BRUSSELS – Whatever happens in Europe, an automobile manufacturing base always will be needed on the continent, says Erik Jonnaert, the new secretary-general of ACEA, the European automobile manufacturers association.

“I don’t think there should be any fear that we will evolve towards a situation where all manufacturing would move out of Europe,” despite historically low sales and increased competition from Asia, Jonnaert tells WardsAuto.

Even in hard economic times, people still will need cars to take them from one place to another or to be their status symbol, according to Jonnaert. Businesses will need trucks and vans to transport goods across Europe, given that most freight is transported on the continent by road, he adds.

This is one of the reasons he believes the European market will not focus only on premium cars as its unique selling proposition. “We are following the needs of our consumers,” Jonnaert says: “There are people out there with different tastes, different desires, different needs, people with families, single people.”

The diversity of Europe’s automobile-manufacturing base will continue to reflect the needs of European society, according to the ACEA executive.

With sales picking up in Europe in the last months of 2013, Jonnaert has reason to be optimistic. “We are really hopeful that for (2014) we are going to see a continuing positive trend clearly in line with the expected GDP growth in Europe,” he says.

But the growth, and hence increased demand for automobiles, still will come mostly from Asia and especially from countries such as China, India, Indonesia and Thailand, according to Jonnaert. This is why he praises his predecessor Ivan Hodac who, in 12 years at the helm of the ACEA opened satellite offices in Beijing, Tokyo and Seoul.

“That was very forward-looking,” Jonnaert says, noting the ACEA’s Beijing office is celebrating its 10th anniversary in 2014. “We are probably the only European industry with such an office,” he says.

“(Hodac) has also been a champion of the transatlantic business dialogue, which we are currently benefiting from now that we started discussions for a free-trade agreement with the U.S.”

In January the European Commission announced creation of an advisory group to give feedback to its negotiators in the Transatlantic Trade & Investment Partnership talks. Hodac represents manufacturing interests as one of the group’s 14 members.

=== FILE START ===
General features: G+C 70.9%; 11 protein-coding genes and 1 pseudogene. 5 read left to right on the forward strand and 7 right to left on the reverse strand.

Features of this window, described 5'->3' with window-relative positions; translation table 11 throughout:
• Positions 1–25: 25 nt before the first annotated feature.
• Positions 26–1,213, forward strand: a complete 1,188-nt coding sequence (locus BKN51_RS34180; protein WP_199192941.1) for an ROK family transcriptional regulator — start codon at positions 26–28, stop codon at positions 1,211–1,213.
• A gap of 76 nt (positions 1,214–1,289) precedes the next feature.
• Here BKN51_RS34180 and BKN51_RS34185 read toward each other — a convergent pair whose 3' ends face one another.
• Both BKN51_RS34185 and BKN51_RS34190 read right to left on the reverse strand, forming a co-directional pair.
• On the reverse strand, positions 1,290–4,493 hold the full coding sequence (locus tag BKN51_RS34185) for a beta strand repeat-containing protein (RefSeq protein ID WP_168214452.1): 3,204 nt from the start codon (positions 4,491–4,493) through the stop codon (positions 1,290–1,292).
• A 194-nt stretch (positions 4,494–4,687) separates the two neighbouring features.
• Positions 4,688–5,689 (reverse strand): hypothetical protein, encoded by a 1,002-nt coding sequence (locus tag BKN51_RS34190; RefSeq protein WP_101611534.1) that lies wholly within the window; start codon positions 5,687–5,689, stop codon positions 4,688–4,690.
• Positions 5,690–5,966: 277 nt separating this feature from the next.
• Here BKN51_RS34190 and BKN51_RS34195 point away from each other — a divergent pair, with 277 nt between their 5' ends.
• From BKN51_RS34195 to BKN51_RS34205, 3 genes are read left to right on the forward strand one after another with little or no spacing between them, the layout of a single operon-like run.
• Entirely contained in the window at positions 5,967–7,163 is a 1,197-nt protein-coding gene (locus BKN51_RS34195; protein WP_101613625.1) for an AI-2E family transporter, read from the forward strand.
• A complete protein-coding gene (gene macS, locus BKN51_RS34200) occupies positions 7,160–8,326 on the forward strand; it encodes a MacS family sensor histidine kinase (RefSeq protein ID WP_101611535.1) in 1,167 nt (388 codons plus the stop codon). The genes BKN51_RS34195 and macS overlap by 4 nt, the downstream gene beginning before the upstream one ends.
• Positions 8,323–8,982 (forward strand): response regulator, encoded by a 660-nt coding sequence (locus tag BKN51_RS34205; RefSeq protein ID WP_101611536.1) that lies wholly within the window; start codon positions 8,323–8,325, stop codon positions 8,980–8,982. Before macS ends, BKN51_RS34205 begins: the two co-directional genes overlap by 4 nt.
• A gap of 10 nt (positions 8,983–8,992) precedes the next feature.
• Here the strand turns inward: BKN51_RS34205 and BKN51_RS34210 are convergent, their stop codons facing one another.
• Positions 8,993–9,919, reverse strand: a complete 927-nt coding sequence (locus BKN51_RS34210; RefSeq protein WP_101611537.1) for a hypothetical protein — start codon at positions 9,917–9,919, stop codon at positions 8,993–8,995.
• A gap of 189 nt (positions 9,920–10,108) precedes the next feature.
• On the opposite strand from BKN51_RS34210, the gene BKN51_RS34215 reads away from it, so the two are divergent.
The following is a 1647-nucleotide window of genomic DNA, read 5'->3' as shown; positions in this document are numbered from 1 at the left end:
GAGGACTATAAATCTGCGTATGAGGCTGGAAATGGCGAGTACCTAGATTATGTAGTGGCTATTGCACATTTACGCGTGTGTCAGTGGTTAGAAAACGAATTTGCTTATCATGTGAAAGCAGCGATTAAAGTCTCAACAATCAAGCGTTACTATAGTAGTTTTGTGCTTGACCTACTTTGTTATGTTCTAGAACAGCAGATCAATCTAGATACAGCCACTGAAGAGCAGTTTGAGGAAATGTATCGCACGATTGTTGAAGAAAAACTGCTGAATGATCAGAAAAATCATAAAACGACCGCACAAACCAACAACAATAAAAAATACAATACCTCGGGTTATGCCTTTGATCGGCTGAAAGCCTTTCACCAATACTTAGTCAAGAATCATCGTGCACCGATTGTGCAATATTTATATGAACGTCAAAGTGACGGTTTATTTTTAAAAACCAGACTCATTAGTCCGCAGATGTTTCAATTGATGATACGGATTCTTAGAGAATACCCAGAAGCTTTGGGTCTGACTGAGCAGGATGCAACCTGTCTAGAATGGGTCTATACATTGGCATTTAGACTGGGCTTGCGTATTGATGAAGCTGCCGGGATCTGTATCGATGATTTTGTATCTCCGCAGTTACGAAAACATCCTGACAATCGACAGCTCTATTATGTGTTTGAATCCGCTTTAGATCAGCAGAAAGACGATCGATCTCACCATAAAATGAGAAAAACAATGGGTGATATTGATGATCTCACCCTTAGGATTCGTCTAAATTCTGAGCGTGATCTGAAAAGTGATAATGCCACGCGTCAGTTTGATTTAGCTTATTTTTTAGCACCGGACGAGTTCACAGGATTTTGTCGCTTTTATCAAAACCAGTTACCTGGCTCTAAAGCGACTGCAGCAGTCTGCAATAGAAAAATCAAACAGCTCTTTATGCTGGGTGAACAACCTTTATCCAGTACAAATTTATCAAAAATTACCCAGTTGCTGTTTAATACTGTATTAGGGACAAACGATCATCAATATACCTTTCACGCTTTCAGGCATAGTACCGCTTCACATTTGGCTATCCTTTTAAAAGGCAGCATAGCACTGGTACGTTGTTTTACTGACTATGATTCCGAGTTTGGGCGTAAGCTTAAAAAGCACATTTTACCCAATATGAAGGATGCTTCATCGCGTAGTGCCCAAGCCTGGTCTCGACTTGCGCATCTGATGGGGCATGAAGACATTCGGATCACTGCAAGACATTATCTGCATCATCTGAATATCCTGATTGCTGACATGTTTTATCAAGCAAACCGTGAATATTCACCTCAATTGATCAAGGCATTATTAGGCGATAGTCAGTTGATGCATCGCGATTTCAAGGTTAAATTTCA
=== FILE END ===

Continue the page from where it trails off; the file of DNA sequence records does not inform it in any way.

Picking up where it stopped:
The FTA agreement is one of the areas where European automakers have called on policymakers to deliver growth by ensuring the negotiations proceed “in a positive way for Europe,” Jonnaert says, adding business interests on both sides of the Atlantic strongly support the trade deal.

With the EU and the U.S. representing a third of the global automotive market, a successful FTA “could have an enormous impact on our contribution to world sales and world production for the automotive sector,” he says, but cautions making the agreement a reality will be neither easy nor fast. “We shouldn’t expect and dream for solutions even by the end of this calendar year.”

That is because the U.S. and the EU will have to agree not only to eliminate import tariffs, which Jonnaert sees as the easy part of the agreement, but also to look at regulatory convergence and mutual recognition of standards. This is where the FTA could benefit European and U.S. automakers the most, as it would eliminate the costs of duplicate testing or ensuring similar safety benchmarks, for example.

Some other countries already informally recognize the equivalence of EU and U.S. automotive standards, according to the ACEA executive. “When you look at markets outside Europe and the U.S. which do not have any production –for example, South Africa, where cars are imported from the U.S. and from Europe – both are considered as equivalent in terms of environmental quality and safety,” he says.

A new round of trade-partnership negotiations is scheduled for March 10-14 in Brussels. At the end of the month, the EU and Japan will review the status of their negotiations for a separate FTA, a deal the ACEA has been far cooler about.

“We should be realistic and take into account the economic realities on both sides,” Jonnaert says, noting sales have been declining in Japan. “You could also say that Europe has had its fair share of difficulties, but at least we see early signs of recovery.

“We are not eager to give up the tariffs we currently have in place if we do not see tangible progress on regulatory convergence which would help to eliminate these non-tariff barriers that exist for our industry in Japan,” he says.

According to Jonnaert, the EU imposes an import duty of 10% on Japanese cars. And while Japan does not have a reciprocal measure, its regulations make it hard for European automakers to produce or import cars into the country.

“The discussions continue to be difficult,” the ACEA chief says, conceding negotiations launched in March 2013 have not achieved “the progress we are asking for.”